War Slut

War Slut In a future where everyone in the world has been drafted into the military there is only one enemy left to fight ourselves Five exhausted soldiers are sitting in the middle of a frozen Arctic wastela

  • Title: War Slut
  • Author: Carlton Mellick III
  • ISBN: 9781933929538
  • Page: 488
  • Format: Paperback
  • In a future where everyone in the world has been drafted into the military, there is only one enemy left to fight ourselves.Five exhausted soldiers are sitting in the middle of a frozen Arctic wasteland, waiting for something to happen They don t know why they are there or what they are supposed to be doing Their superior officers have stopped giving them orders, tIn a future where everyone in the world has been drafted into the military, there is only one enemy left to fight ourselves.Five exhausted soldiers are sitting in the middle of a frozen Arctic wasteland, waiting for something to happen They don t know why they are there or what they are supposed to be doing Their superior officers have stopped giving them orders, their food supply is running low, and they are unsure whether or not their enemy actually exists at all Once they lose their war slut a transmorphing sex cyborg , the soldiers leave the safety of their camp in order to get it back Only what they find out in the dark icy landscape is something far beyond what they ever could have imagined.Part 1984, part Waiting for Godot, and part action horror video game adaptation of John Carpenter s The Thing, WAR SLUT is a fast paced dystopian tale of the dark and the absurd.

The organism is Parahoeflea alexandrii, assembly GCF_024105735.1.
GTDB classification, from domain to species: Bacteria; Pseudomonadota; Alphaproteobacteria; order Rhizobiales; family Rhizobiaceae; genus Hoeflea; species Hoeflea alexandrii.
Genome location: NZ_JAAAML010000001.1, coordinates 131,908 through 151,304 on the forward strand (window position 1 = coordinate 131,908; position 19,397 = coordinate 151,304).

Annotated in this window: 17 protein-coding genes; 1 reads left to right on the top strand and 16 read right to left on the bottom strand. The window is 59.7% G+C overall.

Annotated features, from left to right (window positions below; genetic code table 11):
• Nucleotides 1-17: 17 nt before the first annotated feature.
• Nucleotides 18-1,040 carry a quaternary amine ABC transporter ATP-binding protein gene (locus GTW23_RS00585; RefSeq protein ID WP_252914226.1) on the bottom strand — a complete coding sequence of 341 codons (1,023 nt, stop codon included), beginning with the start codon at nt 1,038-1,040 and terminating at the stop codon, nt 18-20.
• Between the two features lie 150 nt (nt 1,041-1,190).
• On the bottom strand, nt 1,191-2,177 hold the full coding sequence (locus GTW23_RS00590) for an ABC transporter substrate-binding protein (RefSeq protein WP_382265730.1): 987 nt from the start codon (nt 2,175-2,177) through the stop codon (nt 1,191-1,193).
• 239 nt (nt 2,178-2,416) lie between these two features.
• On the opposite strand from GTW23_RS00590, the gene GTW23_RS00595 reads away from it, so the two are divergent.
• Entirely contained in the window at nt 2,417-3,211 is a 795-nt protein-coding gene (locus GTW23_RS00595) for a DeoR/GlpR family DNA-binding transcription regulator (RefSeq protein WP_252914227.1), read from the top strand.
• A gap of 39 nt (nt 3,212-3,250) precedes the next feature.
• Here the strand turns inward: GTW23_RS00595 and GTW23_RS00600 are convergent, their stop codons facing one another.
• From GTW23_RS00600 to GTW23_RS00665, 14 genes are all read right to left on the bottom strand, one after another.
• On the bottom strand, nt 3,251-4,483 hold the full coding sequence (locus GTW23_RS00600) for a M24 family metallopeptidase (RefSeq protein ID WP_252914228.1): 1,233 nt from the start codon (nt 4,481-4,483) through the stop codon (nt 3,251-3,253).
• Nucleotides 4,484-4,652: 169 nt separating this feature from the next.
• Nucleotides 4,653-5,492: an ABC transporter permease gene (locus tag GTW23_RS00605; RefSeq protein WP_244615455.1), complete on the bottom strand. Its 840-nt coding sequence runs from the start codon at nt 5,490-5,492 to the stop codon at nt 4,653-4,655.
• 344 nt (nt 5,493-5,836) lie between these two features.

• Unlimited [Spirituality Book] ✓ War Slut - by Carlton Mellick III ✓
      488 Carlton Mellick III
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      Posted by:Carlton Mellick III
      Published :2019-01-07T06:52:59+00:00

    One thought on “War Slut ”

    1. Crying Hugh Jake and the rest of his platoon hunt draft dodgers in the Arctic wastelands with their shape-shifting sex droid, the War Slut, in tow. Will any of them leave the polar desert alive?War Slut is reminiscent of John Carpenter's The Thing. It has that paranoid feel. The strange doll creatures the soldiers find in the Arctic are suitably creepy. Sweet, the War Slut, was actually a fairly sympathetic character. Jake was okay. The rest of the characters were pretty thin, as was the story.R [...]

    2. A good satirical look at war and societies need for it, taking place in a world where society is at war with the "draft dodgers" because apparently from birth you are drafted and everybody is a soldier. The last enemy to fight ourselves? The main character in this story, Hugh Jake who suffers from weepy leaky eyes and narcolepsy, and his military battalion are sent from North Africa to the Arctic to snuff out one of the last draft dodger resistances.Mellick stays true to his form keeping the rea [...]

    3. I first read War Slut in 2008 and thought it was brilliant. "Social commentary! What weird images! War is bad but why do we need it! Gender bending fuck toy soldiers that fall in love! Yeah!"I was young young.Let's be serious: Carlton Mellick III is no literary genius. I'd hesitate to even call him literary. He's a weird sort-of-anarchist dick who pumps out poorly-edited manuscripts with a hardcore 'avant-punk' following, and that is totally fine. I won't deny that when I was in university, fed [...]

    4. Another Mellick I like! The king of Bizarro-storiesA few soldiers are looking for the lost "war slut" someone who can change her form into anyone the soldiers want for their sexual desires. In a freezing icy environment the soldiers got to deal with a invincible enemy, they thinkWeird characters, weird weapons (little icicles, little sawblades as bullets) and another crazy stuff.Mellick's trademark. A fun read.

    5. "But this isn't about realism. Realism isn't my style. This is about the absurd."Carlton Mellick III ends his author's note on this.In a near future (?), everyone in the world is in the military, in a eternal war against the draft dodgers, people who are not in the military.The protagonist is a narcoleptic soldier, who is deployed along with his unit in the Artic, chansing draft dodgers, according to his superiors. But, after a major battle, few members of the unit are left standing. The officer [...]